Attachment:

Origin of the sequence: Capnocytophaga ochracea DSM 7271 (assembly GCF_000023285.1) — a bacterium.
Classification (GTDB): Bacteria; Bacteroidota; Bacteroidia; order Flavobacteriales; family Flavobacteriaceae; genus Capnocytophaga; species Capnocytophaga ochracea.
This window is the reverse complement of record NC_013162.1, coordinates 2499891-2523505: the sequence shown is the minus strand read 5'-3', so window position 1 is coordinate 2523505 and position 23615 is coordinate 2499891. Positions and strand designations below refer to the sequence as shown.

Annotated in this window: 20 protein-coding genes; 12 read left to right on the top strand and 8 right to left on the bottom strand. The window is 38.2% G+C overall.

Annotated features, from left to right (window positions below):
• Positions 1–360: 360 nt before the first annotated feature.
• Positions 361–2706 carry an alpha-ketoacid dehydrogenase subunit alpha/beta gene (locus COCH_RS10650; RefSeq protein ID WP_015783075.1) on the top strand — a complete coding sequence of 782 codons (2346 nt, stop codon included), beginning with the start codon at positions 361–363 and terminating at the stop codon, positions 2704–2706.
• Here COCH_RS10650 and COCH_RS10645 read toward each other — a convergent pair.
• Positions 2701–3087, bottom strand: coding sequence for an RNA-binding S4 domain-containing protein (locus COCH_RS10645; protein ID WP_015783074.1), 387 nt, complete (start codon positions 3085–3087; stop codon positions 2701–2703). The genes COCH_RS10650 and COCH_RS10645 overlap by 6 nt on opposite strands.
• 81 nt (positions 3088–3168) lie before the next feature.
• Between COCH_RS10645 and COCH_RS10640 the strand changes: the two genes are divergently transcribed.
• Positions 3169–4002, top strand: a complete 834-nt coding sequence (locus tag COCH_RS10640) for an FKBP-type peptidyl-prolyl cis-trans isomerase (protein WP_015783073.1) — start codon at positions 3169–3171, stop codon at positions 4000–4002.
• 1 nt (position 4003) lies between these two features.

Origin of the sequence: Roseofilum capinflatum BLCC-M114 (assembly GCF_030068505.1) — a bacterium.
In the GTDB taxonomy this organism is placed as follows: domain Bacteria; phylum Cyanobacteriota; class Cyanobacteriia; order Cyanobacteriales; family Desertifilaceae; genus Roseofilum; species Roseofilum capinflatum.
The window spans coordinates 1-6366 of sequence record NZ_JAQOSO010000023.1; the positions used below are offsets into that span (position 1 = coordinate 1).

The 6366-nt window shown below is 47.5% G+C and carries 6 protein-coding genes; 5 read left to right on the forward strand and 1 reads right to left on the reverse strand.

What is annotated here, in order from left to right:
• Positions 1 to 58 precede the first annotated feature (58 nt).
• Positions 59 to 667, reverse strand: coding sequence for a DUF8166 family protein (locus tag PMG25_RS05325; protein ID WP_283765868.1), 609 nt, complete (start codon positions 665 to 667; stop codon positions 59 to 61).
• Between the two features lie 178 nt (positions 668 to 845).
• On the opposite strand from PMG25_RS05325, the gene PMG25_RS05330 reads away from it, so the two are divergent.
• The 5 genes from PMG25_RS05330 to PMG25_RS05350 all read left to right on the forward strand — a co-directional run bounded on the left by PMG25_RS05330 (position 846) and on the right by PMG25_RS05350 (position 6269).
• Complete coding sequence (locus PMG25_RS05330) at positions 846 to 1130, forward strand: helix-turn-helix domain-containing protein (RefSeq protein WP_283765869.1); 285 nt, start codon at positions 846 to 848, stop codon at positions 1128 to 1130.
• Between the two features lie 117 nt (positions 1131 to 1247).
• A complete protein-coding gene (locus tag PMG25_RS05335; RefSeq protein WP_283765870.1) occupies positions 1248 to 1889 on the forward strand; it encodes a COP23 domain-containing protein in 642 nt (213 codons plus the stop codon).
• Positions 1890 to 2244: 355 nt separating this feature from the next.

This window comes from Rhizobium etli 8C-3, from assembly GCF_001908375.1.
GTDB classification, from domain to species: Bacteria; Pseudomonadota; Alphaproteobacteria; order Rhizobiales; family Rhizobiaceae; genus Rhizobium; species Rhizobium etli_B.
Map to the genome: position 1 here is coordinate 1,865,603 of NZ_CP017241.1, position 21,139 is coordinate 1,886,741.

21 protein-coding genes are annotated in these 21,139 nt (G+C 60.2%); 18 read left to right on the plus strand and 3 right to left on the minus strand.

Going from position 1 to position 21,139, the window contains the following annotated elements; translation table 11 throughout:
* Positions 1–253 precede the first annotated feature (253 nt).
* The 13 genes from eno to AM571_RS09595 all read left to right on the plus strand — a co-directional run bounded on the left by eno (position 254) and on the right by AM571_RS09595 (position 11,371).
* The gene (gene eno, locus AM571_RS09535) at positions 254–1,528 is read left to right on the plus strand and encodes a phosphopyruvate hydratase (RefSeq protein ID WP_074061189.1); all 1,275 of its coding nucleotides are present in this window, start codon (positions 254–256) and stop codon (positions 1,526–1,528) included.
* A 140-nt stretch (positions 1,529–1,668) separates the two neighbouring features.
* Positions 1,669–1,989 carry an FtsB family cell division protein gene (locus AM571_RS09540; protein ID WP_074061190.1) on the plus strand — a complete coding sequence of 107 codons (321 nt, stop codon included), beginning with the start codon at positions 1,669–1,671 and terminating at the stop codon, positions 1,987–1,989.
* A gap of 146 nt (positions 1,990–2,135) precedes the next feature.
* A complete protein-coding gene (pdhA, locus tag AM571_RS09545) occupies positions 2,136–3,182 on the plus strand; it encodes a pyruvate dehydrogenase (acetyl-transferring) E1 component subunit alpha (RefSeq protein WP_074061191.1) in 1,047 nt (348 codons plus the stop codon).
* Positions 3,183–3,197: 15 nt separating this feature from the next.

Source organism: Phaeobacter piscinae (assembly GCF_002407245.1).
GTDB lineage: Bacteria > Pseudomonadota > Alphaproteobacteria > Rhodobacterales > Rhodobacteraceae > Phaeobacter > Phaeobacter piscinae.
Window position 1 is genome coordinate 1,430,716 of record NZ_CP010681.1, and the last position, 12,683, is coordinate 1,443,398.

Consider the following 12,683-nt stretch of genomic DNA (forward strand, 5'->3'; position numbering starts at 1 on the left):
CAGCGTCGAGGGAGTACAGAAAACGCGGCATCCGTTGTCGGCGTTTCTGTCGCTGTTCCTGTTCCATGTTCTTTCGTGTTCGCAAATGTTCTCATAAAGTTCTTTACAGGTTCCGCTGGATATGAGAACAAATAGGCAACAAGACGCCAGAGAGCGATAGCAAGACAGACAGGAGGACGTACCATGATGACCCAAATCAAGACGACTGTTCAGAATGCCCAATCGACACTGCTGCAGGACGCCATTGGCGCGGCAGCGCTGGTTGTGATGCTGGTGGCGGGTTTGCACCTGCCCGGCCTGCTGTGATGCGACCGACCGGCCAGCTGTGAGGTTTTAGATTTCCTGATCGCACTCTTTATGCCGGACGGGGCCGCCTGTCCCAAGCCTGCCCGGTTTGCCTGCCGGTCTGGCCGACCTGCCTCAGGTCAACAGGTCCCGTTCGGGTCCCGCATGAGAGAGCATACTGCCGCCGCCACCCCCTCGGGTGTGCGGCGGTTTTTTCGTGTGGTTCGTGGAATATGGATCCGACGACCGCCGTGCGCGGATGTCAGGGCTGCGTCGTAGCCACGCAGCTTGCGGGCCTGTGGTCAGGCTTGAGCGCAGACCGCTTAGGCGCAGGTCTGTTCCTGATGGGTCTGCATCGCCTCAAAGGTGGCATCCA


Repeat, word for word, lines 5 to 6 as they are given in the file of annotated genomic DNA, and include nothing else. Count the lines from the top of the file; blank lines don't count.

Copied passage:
Annotated features, from left to right (window positions below):
• Positions 1–360: 360 nt before the first annotated feature.